snow pattern showed he quickened his pace. One or two wolves moved
in from the side, as the first wolf tracked him from behind,’ Tsannie
said. ‘I believe he saw this wolf behind him. That’s when he thought
he would have been in trouble and started running. And just shortly
after that, about seven feet from there or less, the first scuffle
happened, and there’s about five [sites of scuffles] that led to
the point where the men had discovered his body.’ It was getting
dark when searchers found his remains. The wolves were still there,
close to the body, so the men retreated and called the RCMP.”
Photo that accompanies
Outdoor Life article: “Manhunters”.
This wolf is reacting to another wolf; not preparing to kill a human.
should the pro-wolf community react to Kenton’s death? To begin
with, we dispense with the “No-healthy-wild-wolf-in-North-America”
sound byte. No wait a minute, we could add more qualifiers: “No
healthy, wild, unhabituated wolf has ever
killed a human in North America.” And we
can continue from there: “No healthy, wild, unhabituated
wolf, with a pleasant disposition and positive attitude has ever
killed a human in North America unless he
or she deserved it.”
need to face up to the fact that wolves killed a human. Should we
seek to render Kenton’s death less shocking by hedging or offering
excuses for the wolves? Wolf advocates have tended to rally round
the fact that the Points North wolves were habituated. Nevertheless,
the fact remains that something the pro-wolf community continually
cited as having never happened, has happened—wolves killed a person.
It can happen, it did happen. Granted,
habituation plays a major role in this case. But habituated wolves
are part of the equation now and given the current state of things,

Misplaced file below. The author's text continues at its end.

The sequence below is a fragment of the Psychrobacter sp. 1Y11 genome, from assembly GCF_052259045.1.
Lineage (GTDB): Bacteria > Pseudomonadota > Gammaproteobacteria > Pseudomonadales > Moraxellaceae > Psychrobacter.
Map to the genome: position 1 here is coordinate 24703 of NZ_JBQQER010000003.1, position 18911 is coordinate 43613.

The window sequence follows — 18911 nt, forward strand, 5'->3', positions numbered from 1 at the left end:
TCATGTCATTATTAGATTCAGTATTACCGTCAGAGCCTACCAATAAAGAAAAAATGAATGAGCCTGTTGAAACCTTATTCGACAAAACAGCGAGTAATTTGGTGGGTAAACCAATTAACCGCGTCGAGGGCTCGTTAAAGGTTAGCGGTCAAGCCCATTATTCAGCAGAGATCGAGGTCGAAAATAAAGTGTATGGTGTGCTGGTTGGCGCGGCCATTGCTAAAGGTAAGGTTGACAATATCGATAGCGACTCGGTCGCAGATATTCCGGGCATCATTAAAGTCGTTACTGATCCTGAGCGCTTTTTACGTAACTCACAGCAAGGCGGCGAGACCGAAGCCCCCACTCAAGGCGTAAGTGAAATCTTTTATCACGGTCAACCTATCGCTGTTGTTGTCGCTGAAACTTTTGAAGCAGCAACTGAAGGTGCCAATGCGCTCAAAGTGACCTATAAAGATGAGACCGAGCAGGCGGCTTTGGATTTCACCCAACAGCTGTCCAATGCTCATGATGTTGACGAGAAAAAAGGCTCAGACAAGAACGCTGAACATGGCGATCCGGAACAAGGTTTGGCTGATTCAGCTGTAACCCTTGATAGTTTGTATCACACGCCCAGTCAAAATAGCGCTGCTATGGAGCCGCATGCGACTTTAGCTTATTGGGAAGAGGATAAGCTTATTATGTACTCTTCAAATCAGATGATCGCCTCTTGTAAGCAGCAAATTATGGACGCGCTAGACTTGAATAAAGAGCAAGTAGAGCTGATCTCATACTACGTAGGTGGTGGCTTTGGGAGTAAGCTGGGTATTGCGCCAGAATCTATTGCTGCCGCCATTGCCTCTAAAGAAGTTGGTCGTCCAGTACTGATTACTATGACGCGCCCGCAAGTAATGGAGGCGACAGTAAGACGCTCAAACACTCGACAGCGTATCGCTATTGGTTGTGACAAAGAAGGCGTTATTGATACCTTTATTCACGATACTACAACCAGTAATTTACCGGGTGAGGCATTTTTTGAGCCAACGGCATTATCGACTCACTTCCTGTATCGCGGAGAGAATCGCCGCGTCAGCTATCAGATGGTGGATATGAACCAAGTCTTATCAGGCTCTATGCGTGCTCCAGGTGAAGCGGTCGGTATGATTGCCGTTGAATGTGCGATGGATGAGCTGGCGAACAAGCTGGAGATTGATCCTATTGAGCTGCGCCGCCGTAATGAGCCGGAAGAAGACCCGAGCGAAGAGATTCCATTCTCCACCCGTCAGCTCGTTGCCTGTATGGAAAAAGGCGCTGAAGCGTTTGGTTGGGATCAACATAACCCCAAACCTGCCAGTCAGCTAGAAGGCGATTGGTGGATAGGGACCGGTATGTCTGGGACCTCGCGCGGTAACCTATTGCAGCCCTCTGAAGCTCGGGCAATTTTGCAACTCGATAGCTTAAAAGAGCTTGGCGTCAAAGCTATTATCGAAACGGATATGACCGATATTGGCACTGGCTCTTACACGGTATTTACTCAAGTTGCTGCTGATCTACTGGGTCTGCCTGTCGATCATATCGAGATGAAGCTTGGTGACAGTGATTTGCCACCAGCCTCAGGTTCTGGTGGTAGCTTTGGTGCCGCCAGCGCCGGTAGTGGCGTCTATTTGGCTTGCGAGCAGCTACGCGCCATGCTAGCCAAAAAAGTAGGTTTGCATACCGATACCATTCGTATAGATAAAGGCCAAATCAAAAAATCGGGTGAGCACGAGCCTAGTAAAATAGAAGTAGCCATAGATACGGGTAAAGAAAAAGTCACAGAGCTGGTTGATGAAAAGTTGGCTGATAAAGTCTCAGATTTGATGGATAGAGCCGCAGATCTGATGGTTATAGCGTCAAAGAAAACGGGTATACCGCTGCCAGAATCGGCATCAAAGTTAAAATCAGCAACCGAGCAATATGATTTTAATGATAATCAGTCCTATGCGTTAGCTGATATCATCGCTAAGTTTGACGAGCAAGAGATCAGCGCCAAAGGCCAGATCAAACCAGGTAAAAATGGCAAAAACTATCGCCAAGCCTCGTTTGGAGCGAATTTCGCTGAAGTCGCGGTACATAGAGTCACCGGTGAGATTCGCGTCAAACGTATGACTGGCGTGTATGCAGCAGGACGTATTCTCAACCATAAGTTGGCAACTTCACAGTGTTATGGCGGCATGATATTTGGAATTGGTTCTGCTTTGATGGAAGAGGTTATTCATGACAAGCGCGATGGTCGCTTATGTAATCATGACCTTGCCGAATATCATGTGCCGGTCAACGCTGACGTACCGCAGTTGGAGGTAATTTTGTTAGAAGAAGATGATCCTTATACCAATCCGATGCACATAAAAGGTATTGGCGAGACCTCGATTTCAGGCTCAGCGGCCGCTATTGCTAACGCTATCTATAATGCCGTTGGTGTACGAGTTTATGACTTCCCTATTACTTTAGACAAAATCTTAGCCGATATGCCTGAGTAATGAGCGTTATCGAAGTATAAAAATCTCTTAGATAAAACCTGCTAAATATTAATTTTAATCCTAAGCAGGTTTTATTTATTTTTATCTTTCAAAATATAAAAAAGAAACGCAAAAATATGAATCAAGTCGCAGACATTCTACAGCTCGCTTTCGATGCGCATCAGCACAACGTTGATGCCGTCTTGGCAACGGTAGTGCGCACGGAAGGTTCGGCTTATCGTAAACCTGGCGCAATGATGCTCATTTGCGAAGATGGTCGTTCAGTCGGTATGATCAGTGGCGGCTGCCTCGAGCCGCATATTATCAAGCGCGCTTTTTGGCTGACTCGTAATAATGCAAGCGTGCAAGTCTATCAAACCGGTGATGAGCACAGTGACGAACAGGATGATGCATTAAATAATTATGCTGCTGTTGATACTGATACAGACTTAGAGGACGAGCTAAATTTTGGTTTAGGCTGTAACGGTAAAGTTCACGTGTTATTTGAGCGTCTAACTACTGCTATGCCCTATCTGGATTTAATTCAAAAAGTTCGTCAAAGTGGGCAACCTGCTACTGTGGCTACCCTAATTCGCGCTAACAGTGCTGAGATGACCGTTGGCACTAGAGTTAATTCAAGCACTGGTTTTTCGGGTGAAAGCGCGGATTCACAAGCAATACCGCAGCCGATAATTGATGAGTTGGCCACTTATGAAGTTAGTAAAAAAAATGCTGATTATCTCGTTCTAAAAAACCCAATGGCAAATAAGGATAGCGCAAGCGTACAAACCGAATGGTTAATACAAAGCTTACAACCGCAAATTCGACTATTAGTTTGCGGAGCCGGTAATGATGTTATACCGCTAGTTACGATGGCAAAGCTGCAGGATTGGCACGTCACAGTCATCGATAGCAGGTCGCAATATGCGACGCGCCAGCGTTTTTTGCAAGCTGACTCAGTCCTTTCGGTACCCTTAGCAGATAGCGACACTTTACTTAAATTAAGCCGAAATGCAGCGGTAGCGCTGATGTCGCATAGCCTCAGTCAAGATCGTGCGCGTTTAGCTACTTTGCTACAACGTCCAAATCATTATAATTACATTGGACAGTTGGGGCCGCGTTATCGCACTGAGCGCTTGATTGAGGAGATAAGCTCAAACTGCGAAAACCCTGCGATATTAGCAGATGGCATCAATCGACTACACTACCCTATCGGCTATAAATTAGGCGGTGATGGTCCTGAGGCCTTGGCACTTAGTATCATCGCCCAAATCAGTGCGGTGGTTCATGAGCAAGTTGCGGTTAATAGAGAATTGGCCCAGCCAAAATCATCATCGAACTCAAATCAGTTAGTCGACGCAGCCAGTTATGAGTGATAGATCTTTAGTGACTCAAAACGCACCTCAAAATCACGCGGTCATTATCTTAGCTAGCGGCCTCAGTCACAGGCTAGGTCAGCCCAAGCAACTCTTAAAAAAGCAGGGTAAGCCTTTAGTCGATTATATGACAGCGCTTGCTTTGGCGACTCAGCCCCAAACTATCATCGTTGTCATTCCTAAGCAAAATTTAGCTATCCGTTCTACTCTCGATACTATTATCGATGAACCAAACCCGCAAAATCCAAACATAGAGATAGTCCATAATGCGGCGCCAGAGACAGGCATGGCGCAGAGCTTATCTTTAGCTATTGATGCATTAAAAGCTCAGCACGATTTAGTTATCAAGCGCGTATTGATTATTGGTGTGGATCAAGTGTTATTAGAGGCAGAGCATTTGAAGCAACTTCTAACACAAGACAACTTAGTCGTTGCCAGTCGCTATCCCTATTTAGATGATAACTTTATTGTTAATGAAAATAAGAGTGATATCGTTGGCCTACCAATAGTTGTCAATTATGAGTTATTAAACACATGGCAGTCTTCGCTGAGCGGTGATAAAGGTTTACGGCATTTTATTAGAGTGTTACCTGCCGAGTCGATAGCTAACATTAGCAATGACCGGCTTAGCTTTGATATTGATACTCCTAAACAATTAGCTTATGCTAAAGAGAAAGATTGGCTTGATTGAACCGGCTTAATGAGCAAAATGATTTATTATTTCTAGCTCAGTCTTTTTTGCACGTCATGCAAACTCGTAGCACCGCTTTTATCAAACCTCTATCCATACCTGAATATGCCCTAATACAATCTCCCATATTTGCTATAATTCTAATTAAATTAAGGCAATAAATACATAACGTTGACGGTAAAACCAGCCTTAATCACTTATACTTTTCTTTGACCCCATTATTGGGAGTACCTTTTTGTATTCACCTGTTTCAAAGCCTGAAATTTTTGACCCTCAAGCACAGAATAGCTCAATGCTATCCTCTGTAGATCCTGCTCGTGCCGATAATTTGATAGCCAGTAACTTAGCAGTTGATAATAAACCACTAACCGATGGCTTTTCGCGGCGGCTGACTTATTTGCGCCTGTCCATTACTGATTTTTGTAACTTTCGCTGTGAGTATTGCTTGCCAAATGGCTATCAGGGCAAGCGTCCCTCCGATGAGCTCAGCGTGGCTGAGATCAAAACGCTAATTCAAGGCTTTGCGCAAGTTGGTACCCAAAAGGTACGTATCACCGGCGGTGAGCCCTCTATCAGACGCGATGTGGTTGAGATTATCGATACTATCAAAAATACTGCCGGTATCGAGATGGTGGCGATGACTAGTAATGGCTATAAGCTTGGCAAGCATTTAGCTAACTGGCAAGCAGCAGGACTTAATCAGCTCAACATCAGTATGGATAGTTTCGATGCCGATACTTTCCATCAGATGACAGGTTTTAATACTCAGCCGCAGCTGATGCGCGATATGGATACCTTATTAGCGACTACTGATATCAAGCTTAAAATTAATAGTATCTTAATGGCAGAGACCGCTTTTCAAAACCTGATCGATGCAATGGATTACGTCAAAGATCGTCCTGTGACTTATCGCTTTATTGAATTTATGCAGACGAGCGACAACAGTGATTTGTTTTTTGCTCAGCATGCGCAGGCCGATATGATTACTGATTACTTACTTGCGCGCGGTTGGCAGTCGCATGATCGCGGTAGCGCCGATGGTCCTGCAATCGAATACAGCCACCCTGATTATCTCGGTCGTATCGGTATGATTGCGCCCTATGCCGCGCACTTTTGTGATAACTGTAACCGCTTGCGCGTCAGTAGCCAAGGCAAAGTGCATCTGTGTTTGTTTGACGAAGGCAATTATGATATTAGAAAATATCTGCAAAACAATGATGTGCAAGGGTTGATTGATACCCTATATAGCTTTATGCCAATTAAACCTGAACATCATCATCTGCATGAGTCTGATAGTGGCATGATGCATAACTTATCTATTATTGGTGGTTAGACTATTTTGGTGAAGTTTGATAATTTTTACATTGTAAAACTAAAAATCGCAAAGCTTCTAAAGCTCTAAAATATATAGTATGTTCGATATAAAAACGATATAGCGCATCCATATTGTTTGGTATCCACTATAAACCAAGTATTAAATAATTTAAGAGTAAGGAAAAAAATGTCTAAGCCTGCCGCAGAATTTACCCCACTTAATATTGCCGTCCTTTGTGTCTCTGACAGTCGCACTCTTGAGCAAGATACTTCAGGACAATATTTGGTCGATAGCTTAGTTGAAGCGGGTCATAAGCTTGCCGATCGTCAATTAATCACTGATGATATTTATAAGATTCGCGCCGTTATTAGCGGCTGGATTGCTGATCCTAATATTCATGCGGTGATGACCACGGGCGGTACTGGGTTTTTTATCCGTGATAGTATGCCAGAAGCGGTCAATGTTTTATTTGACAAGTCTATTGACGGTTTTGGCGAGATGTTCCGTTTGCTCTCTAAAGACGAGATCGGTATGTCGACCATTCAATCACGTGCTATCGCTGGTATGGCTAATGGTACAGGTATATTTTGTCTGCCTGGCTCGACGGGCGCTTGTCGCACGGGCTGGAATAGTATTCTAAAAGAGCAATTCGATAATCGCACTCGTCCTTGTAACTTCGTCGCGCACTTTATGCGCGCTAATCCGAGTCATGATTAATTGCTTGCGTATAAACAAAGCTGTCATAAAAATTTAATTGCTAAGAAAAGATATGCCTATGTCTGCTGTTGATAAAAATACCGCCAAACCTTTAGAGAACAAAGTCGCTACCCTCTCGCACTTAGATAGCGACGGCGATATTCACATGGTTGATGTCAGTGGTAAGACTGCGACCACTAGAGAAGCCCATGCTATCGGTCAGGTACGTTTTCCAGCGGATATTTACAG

their numbers will increase.
we don’t make excuses for wolves or add more qualifiers. We do however
continue to investigate, explore, learn, and educate. Why did the
wolves kill Kenton, was the event an anomaly? Should we be alarmed?
Is it time to fear wolves?
know the Points North wolves fed extensively at an unfenced garbage
dump. But did people also leave food out in order to observe the
wolves, were the animals virtually hand fed? A wolf habituated with
garbage and food left out by workers attacked a boy in an Alaska
logging settlement. In the case of the Alaskan boy and Kenton, the
victim played no role in the habituation process; nevertheless they
paid dearly for the carelessness of others. And in both cases, wolves
ended up dead.. Habituation of wildlife leads to trouble and, most often,
the death of the habituated animal. It doesn’t matter if it’s a
deer, raccoon, wolf, marmot, or bear, they’re wild animals and we
need to treat them with respect and caution. If only for their own
safety, wild animals need to be wary of humans. Granted, in the
Garden of Eden, Adam and Eve walked with the animals and that was
a beautiful thing. But we’re not in the Garden anymore, some changes
have occurred since then.
too many people believe that if they love an animal, it will love
them back. Timothy Treadwell of grizzly bear fare comes to mind,
as does the photographer who thought the GlacierNational Park grizzly
bears he photographed could sense that he would use the photos for
their welfare. A mother grizzly killed him and in his final photos,
you can see all the classic warning signs of a bear cautioning him
to BACK OFF! before she charged. For such
people, the animal becomes a mirror that reflects the needs, wants,
and desires they project on it. Believing that an animal will reciprocate
the love you feel for it may occur with dogs—but it certainly doesn’t
occur with wildlife. This romanticized perception of nature proves
especially dangerous when projected on large species, be they wolves,
bears, or Bambi.
following are three simple guidelines regarding wolf habituation
recommended by the InternationalWolfCenter:
Do not feed wolves. Do not leave food outdoors, including pet food.
Do not offer food to wolves from a vehicle or a residence.
Do everything you can to avoid teaching wolves to not fear people.
Do not let wolves get close to you, and do not let them learn to
be comfortable in human-inhabited areas.
Report wolves that seek human food or frequent human areas to wildlife
officials. Do not take the law in your own hands. Wildlife officials
can teach problem wolves to avoid humans and, if necessary, kill
animals that cause severe problems.
we fear wolves? No, not if we maintain a sense of perspective. Wolves
have not been nor are they about to become the marauding savage
killers of folklore, fairy tale, legend, and story. “Mr. Carnegie’s
death is a terrible tragedy,” said wolf biologist Dave Mech, “but one fatal wolf attack in the recorded history of
North America does not warrant widespread